Rdy2skydive

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  • First Choice Discipline
    Formation Skydiving
  1. I've had cancer twice. I have one kidney and no thyroid. All of my doctors told me I could never play football, but they all know I skydive and don't have a problem with it. However, I would recommend you make sure that you clearly list ALL medical issues and medications on every waiver you fill out, even if there isn't enough room - make room, add an extra sheet, anything. This would be important information for the DZ to have ..... Have fun in the sky.
  2. I've been using my Mamba helmet for three years and absolutely love it. It's comfortable and has held up much better than my Oxygen. It needed a replacement lense after about 250 jumps, which was inexpensive and easy enough to do. I do mostly RW but have worn it on the few sit-fly attempts that I have made. Several friends have purchased it on my recommendation and have been very happy. Definitely a good choice.
  3. Congratulations Jim. You're going to be an amazing father. Hope to see you this summer.
  4. I made 4 tandems before I started my FJC. I was really nervous too - esecially about flying my parachute. In fact I still get butterflies from time to time. One thing I can tell you - the first jump with your own parachute is an AMAZING experience. You'll be surprised at how much you remember too. Good luck and have a great time.
  5. I had the same problem with my Sabre 2. It was a great canopy to fly but I couldn't stand the openings and had to get rid of it. Two things that helped: 1. Steer through the opening with the rear risers. Not recommended by PD but it made a difference for me. 2. Keep your legs together on opening. PD recommended this as it helps to keep your body more symmetrical during opening thus reducing the degree of turn on opening. For the most part doing both of these together helped a lot but it never alleviated the problem. I ended up buying a Spectre instead. Good luck!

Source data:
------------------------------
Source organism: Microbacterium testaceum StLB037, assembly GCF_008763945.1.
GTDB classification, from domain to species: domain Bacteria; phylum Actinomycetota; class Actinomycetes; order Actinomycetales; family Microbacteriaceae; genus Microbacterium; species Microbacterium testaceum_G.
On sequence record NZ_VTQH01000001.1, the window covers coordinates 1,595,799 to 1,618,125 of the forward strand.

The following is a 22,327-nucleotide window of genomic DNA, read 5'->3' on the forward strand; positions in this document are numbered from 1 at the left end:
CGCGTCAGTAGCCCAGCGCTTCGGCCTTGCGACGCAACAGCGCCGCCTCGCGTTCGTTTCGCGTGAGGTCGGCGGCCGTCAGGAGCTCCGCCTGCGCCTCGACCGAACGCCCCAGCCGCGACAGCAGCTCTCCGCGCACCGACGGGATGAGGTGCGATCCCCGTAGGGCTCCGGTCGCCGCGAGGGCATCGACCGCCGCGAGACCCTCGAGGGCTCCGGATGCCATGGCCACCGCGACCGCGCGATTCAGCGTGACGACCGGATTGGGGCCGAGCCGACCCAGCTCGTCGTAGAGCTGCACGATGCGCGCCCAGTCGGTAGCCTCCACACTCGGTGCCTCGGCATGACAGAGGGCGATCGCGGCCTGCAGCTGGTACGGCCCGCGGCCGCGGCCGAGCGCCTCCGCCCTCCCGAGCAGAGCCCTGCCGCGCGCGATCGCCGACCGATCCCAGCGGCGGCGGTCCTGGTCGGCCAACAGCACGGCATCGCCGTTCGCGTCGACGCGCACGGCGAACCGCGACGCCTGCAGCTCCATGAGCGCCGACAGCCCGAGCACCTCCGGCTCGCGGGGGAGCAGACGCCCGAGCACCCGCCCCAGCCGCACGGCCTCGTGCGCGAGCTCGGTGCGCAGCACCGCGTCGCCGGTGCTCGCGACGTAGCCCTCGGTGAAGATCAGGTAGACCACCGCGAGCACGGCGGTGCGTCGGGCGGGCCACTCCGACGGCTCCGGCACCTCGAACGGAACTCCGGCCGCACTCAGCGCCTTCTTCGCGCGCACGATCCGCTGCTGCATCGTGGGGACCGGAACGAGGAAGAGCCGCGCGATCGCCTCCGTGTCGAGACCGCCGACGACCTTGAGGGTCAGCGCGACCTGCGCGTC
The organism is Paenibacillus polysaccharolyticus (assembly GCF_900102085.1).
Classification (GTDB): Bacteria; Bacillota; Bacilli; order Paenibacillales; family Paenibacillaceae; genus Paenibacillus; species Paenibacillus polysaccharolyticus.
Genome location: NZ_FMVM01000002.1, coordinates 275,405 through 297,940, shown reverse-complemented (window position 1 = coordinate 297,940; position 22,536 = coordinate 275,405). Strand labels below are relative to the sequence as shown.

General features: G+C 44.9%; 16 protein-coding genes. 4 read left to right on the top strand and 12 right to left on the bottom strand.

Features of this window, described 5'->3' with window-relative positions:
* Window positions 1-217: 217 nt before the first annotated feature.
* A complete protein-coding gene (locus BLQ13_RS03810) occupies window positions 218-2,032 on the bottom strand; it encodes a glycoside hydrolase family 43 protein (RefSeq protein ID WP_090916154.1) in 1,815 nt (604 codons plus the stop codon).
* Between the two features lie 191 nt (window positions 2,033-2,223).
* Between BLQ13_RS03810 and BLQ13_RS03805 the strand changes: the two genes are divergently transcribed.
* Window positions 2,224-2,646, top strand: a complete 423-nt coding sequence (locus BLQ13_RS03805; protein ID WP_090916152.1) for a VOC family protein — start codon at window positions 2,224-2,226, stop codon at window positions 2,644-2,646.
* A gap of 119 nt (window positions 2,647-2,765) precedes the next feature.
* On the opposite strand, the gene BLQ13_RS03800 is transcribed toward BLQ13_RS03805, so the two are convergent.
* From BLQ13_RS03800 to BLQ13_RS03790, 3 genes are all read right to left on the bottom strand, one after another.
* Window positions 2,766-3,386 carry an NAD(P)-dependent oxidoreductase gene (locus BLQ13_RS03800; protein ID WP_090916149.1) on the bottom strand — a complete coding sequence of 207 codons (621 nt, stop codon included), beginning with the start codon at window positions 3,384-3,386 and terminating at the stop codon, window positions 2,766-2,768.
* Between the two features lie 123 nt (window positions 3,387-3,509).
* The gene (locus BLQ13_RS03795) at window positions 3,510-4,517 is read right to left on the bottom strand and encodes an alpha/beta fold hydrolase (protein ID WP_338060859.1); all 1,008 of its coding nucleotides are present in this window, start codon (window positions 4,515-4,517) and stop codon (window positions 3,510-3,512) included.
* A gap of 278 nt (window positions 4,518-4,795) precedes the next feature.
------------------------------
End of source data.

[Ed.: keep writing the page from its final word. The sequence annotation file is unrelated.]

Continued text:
6. If you both pull at the same alt, how is one of you going to be higher than the other? Quote No worries. It's not like he has the guts to actually go through with it.
  7. Since I am the "wiseass" in question, I say ... Bring it on Southern Boy. But are you sure you want so many witnesses to your humiliating defeat?
  8. When I decided I wanted to make my first skydive, I Googled all of the dropzones in New Jersey. A few came up, along with some NY and PA places. I called/e-mailed all of them. The only response I received was the from the owner of my now home DZ. The owner called me and actually spent over an hour on the phone with me, patiently answering all of my questions, explaining the tandem process, and talking about skydiving in general. I couldn't wait to make my first skydive. The DZO also became a patient AFF instructor a few months later. For me, it was the time a busy DZO took to speak to me and make me feel welcome. I guess it's all in the customer service. Since all the NJ dropzones are approximately the same driving distance, I could have picked any of them to jump at, but I'm still waiting for them to get back to me.....